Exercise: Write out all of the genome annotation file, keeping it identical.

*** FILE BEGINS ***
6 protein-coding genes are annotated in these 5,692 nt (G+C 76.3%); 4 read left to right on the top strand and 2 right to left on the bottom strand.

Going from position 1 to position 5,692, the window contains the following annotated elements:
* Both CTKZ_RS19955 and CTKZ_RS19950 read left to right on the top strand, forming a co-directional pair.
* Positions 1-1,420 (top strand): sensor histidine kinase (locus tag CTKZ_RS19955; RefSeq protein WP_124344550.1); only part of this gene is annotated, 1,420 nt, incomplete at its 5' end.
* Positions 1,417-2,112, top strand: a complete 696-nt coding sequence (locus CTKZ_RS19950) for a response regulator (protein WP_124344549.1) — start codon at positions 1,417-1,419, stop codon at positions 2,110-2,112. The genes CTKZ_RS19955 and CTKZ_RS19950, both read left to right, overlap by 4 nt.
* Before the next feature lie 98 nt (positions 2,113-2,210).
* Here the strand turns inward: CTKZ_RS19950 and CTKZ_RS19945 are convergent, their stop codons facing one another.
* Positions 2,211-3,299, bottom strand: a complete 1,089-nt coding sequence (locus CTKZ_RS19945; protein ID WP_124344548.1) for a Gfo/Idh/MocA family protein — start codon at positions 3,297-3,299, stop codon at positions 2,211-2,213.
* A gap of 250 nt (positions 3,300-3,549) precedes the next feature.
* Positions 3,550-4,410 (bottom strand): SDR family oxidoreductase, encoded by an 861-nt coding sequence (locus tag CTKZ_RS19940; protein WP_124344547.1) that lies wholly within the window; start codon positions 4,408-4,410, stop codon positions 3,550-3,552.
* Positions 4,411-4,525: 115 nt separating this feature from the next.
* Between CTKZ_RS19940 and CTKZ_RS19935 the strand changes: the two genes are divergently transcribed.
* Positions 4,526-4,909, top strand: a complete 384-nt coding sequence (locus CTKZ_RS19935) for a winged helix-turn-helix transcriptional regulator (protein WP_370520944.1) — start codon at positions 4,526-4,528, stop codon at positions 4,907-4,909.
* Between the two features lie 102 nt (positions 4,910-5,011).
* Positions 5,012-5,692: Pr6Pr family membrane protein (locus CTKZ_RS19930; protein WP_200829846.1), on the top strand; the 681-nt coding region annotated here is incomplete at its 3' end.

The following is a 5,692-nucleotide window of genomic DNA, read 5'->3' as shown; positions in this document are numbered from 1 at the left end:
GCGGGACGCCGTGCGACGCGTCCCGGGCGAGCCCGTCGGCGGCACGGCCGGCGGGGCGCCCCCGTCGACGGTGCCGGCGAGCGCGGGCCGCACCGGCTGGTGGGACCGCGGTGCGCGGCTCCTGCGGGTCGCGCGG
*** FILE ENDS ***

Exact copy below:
6 protein-coding genes are annotated in these 5,692 nt (G+C 76.3%); 4 read left to right on the top strand and 2 right to left on the bottom strand.

Going from position 1 to position 5,692, the window contains the following annotated elements:
* Both CTKZ_RS19955 and CTKZ_RS19950 read left to right on the top strand, forming a co-directional pair.
* Positions 1-1,420 (top strand): sensor histidine kinase (locus tag CTKZ_RS19955; RefSeq protein WP_124344550.1); only part of this gene is annotated, 1,420 nt, incomplete at its 5' end.
* Positions 1,417-2,112, top strand: a complete 696-nt coding sequence (locus CTKZ_RS19950) for a response regulator (protein WP_124344549.1) — start codon at positions 1,417-1,419, stop codon at positions 2,110-2,112. The genes CTKZ_RS19955 and CTKZ_RS19950, both read left to right, overlap by 4 nt.
* Before the next feature lie 98 nt (positions 2,113-2,210).
* Here the strand turns inward: CTKZ_RS19950 and CTKZ_RS19945 are convergent, their stop codons facing one another.
* Positions 2,211-3,299, bottom strand: a complete 1,089-nt coding sequence (locus CTKZ_RS19945; protein ID WP_124344548.1) for a Gfo/Idh/MocA family protein — start codon at positions 3,297-3,299, stop codon at positions 2,211-2,213.
* A gap of 250 nt (positions 3,300-3,549) precedes the next feature.
* Positions 3,550-4,410 (bottom strand): SDR family oxidoreductase, encoded by an 861-nt coding sequence (locus tag CTKZ_RS19940; protein WP_124344547.1) that lies wholly within the window; start codon positions 4,408-4,410, stop codon positions 3,550-3,552.
* Positions 4,411-4,525: 115 nt separating this feature from the next.
* Between CTKZ_RS19940 and CTKZ_RS19935 the strand changes: the two genes are divergently transcribed.
* Positions 4,526-4,909, top strand: a complete 384-nt coding sequence (locus CTKZ_RS19935) for a winged helix-turn-helix transcriptional regulator (protein WP_370520944.1) — start codon at positions 4,526-4,528, stop codon at positions 4,907-4,909.
* Between the two features lie 102 nt (positions 4,910-5,011).
* Positions 5,012-5,692: Pr6Pr family membrane protein (locus CTKZ_RS19930; protein WP_200829846.1), on the top strand; the 681-nt coding region annotated here is incomplete at its 3' end.

The following is a 5,692-nucleotide window of genomic DNA, read 5'->3' as shown; positions in this document are numbered from 1 at the left end:
GCGGGACGCCGTGCGACGCGTCCCGGGCGAGCCCGTCGGCGGCACGGCCGGCGGGGCGCCCCCGTCGACGGTGCCGGCGAGCGCGGGCCGCACCGGCTGGTGGGACCGCGGTGCGCGGCTCCTGCGGGTCGCGCGG